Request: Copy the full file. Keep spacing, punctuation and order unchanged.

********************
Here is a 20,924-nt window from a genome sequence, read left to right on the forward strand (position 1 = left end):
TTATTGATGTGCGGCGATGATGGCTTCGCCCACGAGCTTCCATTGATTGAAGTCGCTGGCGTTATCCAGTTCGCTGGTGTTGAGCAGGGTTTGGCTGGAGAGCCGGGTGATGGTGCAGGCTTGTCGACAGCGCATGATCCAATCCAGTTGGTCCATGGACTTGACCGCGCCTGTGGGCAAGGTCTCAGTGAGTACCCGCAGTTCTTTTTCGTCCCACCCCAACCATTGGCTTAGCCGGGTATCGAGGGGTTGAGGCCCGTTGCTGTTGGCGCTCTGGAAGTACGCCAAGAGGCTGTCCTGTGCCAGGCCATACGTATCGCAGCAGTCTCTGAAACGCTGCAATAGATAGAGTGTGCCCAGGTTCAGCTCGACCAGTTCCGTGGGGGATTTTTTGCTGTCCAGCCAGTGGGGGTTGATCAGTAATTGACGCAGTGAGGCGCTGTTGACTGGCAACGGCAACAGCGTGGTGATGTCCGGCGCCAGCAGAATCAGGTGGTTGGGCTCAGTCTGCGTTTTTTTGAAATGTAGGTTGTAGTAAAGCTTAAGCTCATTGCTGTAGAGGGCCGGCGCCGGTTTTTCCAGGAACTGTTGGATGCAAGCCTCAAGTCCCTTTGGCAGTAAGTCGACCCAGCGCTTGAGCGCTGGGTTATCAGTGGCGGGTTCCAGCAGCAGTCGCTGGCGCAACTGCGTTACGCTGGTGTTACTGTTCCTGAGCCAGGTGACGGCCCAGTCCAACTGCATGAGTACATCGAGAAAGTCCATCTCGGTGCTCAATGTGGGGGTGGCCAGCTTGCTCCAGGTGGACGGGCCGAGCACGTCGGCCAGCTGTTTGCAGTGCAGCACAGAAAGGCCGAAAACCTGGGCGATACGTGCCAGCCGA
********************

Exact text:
Here is a 20,924-nt window from a genome sequence, read left to right on the forward strand (position 1 = left end):
TTATTGATGTGCGGCGATGATGGCTTCGCCCACGAGCTTCCATTGATTGAAGTCGCTGGCGTTATCCAGTTCGCTGGTGTTGAGCAGGGTTTGGCTGGAGAGCCGGGTGATGGTGCAGGCTTGTCGACAGCGCATGATCCAATCCAGTTGGTCCATGGACTTGACCGCGCCTGTGGGCAAGGTCTCAGTGAGTACCCGCAGTTCTTTTTCGTCCCACCCCAACCATTGGCTTAGCCGGGTATCGAGGGGTTGAGGCCCGTTGCTGTTGGCGCTCTGGAAGTACGCCAAGAGGCTGTCCTGTGCCAGGCCATACGTATCGCAGCAGTCTCTGAAACGCTGCAATAGATAGAGTGTGCCCAGGTTCAGCTCGACCAGTTCCGTGGGGGATTTTTTGCTGTCCAGCCAGTGGGGGTTGATCAGTAATTGACGCAGTGAGGCGCTGTTGACTGGCAACGGCAACAGCGTGGTGATGTCCGGCGCCAGCAGAATCAGGTGGTTGGGCTCAGTCTGCGTTTTTTTGAAATGTAGGTTGTAGTAAAGCTTAAGCTCATTGCTGTAGAGGGCCGGCGCCGGTTTTTCCAGGAACTGTTGGATGCAAGCCTCAAGTCCCTTTGGCAGTAAGTCGACCCAGCGCTTGAGCGCTGGGTTATCAGTGGCGGGTTCCAGCAGCAGTCGCTGGCGCAACTGCGTTACGCTGGTGTTACTGTTCCTGAGCCAGGTGACGGCCCAGTCCAACTGCATGAGTACATCGAGAAAGTCCATCTCGGTGCTCAATGTGGGGGTGGCCAGCTTGCTCCAGGTGGACGGGCCGAGCACGTCGGCCAGCTGTTTGCAGTGCAGCACAGAAAGGCCGAAAACCTGGGCGATACGTGCCAGCCGA